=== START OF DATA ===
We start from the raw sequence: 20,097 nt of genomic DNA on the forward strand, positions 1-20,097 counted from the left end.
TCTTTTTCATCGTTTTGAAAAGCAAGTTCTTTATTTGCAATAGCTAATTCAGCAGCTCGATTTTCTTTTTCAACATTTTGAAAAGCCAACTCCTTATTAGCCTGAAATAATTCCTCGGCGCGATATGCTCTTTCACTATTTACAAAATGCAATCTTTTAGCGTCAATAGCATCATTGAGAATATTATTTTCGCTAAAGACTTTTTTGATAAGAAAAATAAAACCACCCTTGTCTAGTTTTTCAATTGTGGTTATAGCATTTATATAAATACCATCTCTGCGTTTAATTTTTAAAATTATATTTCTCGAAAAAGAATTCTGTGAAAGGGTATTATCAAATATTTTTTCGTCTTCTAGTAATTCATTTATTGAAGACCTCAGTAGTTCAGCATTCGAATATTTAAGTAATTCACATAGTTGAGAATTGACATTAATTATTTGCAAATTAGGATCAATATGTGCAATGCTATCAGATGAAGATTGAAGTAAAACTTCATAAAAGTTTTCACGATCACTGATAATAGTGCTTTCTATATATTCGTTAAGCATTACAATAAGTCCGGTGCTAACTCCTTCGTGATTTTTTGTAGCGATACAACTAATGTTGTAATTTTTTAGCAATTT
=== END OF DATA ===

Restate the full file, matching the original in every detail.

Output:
We start from the raw sequence: 20,097 nt of genomic DNA on the forward strand, positions 1-20,097 counted from the left end.
TCTTTTTCATCGTTTTGAAAAGCAAGTTCTTTATTTGCAATAGCTAATTCAGCAGCTCGATTTTCTTTTTCAACATTTTGAAAAGCCAACTCCTTATTAGCCTGAAATAATTCCTCGGCGCGATATGCTCTTTCACTATTTACAAAATGCAATCTTTTAGCGTCAATAGCATCATTGAGAATATTATTTTCGCTAAAGACTTTTTTGATAAGAAAAATAAAACCACCCTTGTCTAGTTTTTCAATTGTGGTTATAGCATTTATATAAATACCATCTCTGCGTTTAATTTTTAAAATTATATTTCTCGAAAAAGAATTCTGTGAAAGGGTATTATCAAATATTTTTTCGTCTTCTAGTAATTCATTTATTGAAGACCTCAGTAGTTCAGCATTCGAATATTTAAGTAATTCACATAGTTGAGAATTGACATTAATTATTTGCAAATTAGGATCAATATGTGCAATGCTATCAGATGAAGATTGAAGTAAAACTTCATAAAAGTTTTCACGATCACTGATAATAGTGCTTTCTATATATTCGTTAAGCATTACAATAAGTCCGGTGCTAACTCCTTCGTGATTTTTTGTAGCGATACAACTAATGTTGTAATTTTTTAGCAATTT